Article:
The Week That Was (March 22, 2008) brought to you by SEPP

Fred Singer speaking on March 30 noon at Georgetown Presbyterian Church 3115 P St, Wash, DC


Quotes of the Week:

When a distinguished but elderly scientist states that something is possible, he is almost certainly right. When he states that something is impossible, he is very probably wrong.    --Arthur C. Clarke

Many obits for Arthur Clarke who died on March 18 at the age of 90:

I will always remember him as the man who invited me to join the British Interplanetary Society in 1952, encouraged me to give a lecture about the promise of instrumented satellites, and participated in naming it the MOUSE (Minimum Orbiting Unmanned Satellite of the Earth).

Much later, he wrote this blurb for my book on Global Warming:  Hot Talk Cold Science dares to point out that the Emperor has no clothes” -- Arthur C. Clarke (1997)


Sadly, we note the passing of Dr. Frederick Seitz on March 2 at the age of 96.  A most distinguished scientist, he had been chairman of SEPP since its founding.  The obit in the Wash Post hardly does him justice:



The Heartland Climate Conference March 2-4 in NY City [ITEM #1].

Stories about the Conference:  In the Wash Post:

In the Hawaii Reporter: International Conference on Climate Change: An Intellectual Feast. By Dr. Michael R. Fox

In Renew America: "Man-made Global Warming," thy name is fraud.  By Wes Vernon


NIPCC continues to reverberate and is already near the top of the Google list.  NIPCC  media  advisory -- #4 on Google

The full report is #5:   It can also be found at

A report on NIPCC from Holland is #6 on Google


Climate models have cloud problems: Roy Spencer at Heartland Conference [ITEM #2]

Battle Over Smog Rules Ramps Up.  For questions everyone should ask, see ITEM #3.
Rep. Henry Waxman (D., Calif.), plans to hold a hearing on allegations that the White House intervened to water down new smog rules issued last week by the Environmental Protection Agency, which are weaker than those recommended by the agency’s science advisors, The Wall Street Journal reports.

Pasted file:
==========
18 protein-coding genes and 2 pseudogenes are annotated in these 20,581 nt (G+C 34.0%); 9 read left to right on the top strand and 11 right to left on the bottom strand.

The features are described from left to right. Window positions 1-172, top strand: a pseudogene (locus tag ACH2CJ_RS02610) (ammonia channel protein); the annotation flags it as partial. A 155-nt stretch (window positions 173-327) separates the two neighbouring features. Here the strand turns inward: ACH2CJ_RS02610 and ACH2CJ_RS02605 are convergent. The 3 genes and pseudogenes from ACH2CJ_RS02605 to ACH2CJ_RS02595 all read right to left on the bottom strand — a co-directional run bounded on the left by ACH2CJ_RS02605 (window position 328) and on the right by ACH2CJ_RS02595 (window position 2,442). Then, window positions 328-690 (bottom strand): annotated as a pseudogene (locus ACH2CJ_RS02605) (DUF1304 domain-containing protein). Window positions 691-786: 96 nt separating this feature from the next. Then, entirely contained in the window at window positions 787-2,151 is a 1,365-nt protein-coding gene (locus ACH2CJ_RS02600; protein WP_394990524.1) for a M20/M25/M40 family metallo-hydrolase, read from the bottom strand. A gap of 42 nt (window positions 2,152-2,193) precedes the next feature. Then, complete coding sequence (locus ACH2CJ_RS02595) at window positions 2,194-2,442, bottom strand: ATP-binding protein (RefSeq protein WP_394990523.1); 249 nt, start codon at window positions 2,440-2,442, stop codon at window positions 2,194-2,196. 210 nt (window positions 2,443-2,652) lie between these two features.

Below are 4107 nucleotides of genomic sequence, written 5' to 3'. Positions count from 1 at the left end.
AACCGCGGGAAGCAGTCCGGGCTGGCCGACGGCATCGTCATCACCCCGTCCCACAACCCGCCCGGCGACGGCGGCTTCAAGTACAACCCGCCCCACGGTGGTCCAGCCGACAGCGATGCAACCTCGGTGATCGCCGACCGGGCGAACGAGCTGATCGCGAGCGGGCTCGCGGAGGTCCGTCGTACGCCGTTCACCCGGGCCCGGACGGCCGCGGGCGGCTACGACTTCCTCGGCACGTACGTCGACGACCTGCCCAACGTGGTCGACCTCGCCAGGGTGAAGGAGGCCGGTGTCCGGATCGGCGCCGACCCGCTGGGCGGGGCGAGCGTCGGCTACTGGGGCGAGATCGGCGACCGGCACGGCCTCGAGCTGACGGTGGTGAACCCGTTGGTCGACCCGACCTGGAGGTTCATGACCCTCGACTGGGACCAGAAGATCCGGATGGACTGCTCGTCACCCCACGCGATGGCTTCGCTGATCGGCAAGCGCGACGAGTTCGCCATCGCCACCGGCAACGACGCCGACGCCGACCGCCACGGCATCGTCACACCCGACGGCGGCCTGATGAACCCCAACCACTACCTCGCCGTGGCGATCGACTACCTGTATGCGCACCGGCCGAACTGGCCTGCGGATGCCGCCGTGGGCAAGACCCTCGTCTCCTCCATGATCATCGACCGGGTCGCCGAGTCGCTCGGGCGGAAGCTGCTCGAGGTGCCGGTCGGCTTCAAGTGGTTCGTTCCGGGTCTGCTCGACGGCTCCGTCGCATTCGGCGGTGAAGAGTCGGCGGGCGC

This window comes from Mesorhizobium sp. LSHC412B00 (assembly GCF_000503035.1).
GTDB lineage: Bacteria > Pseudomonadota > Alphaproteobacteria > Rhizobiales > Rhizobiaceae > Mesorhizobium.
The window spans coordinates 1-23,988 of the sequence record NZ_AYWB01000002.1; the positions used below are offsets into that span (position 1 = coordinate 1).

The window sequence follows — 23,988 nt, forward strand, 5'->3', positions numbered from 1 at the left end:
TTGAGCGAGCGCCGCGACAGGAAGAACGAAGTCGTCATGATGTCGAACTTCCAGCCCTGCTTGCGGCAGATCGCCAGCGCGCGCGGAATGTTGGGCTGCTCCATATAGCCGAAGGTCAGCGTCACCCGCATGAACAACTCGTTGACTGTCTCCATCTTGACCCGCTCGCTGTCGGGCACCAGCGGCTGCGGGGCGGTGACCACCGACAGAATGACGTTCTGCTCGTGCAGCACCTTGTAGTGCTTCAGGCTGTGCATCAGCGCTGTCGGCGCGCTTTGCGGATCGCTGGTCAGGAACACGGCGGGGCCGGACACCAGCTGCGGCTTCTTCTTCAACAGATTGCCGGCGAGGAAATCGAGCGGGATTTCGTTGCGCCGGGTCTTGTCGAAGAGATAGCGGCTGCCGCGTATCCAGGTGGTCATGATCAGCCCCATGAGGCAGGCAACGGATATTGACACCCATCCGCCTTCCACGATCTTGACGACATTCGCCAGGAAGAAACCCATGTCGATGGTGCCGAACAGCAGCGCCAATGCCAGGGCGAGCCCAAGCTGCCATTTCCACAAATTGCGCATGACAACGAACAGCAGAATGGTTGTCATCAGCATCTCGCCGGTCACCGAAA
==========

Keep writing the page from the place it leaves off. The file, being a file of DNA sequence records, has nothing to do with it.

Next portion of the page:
The real problem is that EPA may not consider cost and feasibility in setting air-quality standards.  EPA administrator Stephen Johnson plans to ask Congress to amend the Clean Air Act; it's unlikely that Congress would make such changes.  But why should such a reform be a partisan issue?  )


Who’s profiting from carbon trading?  See

The high cost of cap-and-trade to households [ITEM #4]

Lord Monckton’s letter to Scientific American [ITEM #5]

Government funding breeds scientific conformity [ITEM #6]

Americans cool to Global Warming action, new poll finds [ITEM #7]

Nigel Lawson on optimum climate [ITEM #8]

Energy independence is a fantasy [ITEM #9].  Besides, the Senate just voted to raise oil imports.  The US Senate voted Mar. 13 to extend moratoria on federal oil and gas leasing on most of the Outer Continental Shelf as well as on developing oil shale resources.


News from the NorthEast:  States participating in the Regional Greenhouse Gas Initiative (RGGI), an agreement among the Governors of ten Northeastern and Mid-Atlantic states to reduce greenhouse gases from power plants, announced today that the first ever CO2 allowance auction in the nation for a mandatory emissions reduction program will take place on September 10, 2008.


Clearly, some bloggers want to discredit the NIPCC result that GW is mostly natural, and try to 'link' me to the tobacco lobby, Big Oil, Rev. Moon,  Lyndon LaRouche, and even to the John Birch Society.  These bloggers are shameless liars, quote each other, and get paid for smearing skeptical scientists.  I hope some of you will take the trouble to straighten them out.

Here is some ammunition:

On Second-Hand Smoke: I am certainly no expert on lung cancer or on epidemiology.  My only 'offense' was to quote an official report by our Congressional Research Service and the extensive documentation by a federal judge that exposed the dubious way in which EPA cooked the data to come up with its claim of 3,000 cancer deaths from SHS.

BTW, I have never smoked and am on the advisory board of ACSH, a well-known anti-smoking organization. Personally, I hate SHS; but that does not affect my science -- nor should it.


On Ozone Hole:  Long ago, Igor Eberstein (NASA-Goddard) first pointed to the possibility that the UV-photolysis of the crucial molecule Cl2O2 might not go the way suggested by the lab work of Mario Molina (who snagged a Nobel prize in Chemistry, together with  Rowland and Crutzen).  My only contribution has been to keep reminding people of Eberstein's paper of ~20 years ago.  [I also published a paper (Eos 1988), predicting an eventual Arctic Ozone Hole, as the continuing rise of CO2 cools the polar  stratosphere.] Finally, as reported in Nature Sept 27, 2007, Eberstein's hunch has been vindicated by measurements at JPL.  It’s back to the drawing board

You will find more on this on my web site, using  the Search program.


 For the record:  Singer testimony on IPCC and National Assessment before Senator McCain


Why 'Global Warming' is Not a Global Crisis

By Christopher Monckton, Special to the Hawaii Reporter, 1/22/2008 



By Marc Morano